This months meeting will focus on how the non-religious celebrate life events and special occasions. With Thanksgiving having just taken place and Halloween around the corner heralding the arrival of Christmas, there is a need to acknowledge the event without necessarily believing in the dogma. All these festivals have pagan origins and together with pivotal life events fulfill a human need.
We hope to have a Humanist Officiant describe some of the ceremonies they perform and discuss the origins of other universal festivals. In the spirit of the season, we will have a small 'pot-luck' with bite-sized finger-foods (or Thanksgiving leftovers ;-). However, we cannot imbibe in the spirits as this is a municipal facility.
Most religious festivals have been co-opted from previous pagan or other traditional feasts of the natives prior to introduction of religion. Typical Christian celebrations of Christmas and Easter both have secular origins.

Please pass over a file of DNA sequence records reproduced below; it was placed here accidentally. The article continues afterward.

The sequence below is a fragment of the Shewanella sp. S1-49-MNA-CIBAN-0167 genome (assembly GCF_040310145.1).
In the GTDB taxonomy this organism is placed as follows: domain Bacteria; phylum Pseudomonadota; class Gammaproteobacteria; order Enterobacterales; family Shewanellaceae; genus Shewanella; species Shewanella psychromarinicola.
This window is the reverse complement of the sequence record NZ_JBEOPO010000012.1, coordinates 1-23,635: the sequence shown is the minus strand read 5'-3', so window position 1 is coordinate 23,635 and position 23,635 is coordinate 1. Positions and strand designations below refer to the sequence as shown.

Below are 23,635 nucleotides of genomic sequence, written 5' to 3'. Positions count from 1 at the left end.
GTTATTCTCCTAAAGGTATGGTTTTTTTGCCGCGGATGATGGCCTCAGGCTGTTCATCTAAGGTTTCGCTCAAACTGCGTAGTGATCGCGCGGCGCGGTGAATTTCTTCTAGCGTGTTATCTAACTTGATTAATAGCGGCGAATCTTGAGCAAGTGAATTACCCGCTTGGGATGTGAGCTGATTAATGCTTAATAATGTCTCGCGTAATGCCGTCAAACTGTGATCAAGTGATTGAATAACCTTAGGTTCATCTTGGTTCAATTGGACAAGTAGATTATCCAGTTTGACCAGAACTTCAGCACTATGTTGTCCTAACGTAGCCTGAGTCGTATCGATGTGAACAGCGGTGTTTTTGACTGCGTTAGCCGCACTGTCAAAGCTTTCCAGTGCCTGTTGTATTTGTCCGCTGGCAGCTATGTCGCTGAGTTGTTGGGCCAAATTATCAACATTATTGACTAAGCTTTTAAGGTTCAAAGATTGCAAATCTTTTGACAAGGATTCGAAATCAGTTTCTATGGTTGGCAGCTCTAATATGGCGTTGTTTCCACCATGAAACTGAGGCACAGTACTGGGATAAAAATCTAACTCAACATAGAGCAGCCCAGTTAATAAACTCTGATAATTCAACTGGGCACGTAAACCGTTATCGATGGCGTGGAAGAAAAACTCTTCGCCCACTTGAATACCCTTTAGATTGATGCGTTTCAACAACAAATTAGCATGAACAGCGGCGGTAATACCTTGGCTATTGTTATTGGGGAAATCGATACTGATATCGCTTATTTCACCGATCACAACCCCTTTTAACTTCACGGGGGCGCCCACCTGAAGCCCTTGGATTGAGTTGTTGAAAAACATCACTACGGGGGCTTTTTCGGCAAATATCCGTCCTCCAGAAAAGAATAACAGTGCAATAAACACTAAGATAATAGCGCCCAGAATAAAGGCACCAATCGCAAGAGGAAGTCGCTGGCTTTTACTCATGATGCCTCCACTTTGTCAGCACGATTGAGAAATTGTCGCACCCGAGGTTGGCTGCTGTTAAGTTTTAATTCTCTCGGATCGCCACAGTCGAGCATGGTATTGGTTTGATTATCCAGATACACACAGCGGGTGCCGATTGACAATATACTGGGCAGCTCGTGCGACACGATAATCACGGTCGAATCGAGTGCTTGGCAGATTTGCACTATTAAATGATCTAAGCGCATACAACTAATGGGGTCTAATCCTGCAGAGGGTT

With Halloween coming up shortly, we will again be thinking of the secular origins of this popular kids festival which is celebrated by all. By most accounts, it has several counterparts world-wide and was preceded in North America by a native Mexican festival called the Day of the Dead.
As a Community, there are certain traditional life event celebrations that do not require religious ceremonies but are never-the-less pivotal to our passage. Baby naming ceremonies, coming of age ceremonies, weddings and funerals. All these need to be appropriately marked but not necessarily blessed by a supernatural deity.
We hope to explore the need for these celebrations in our secular lives and how we can maintain a healthy relationship with all these events without going overboard.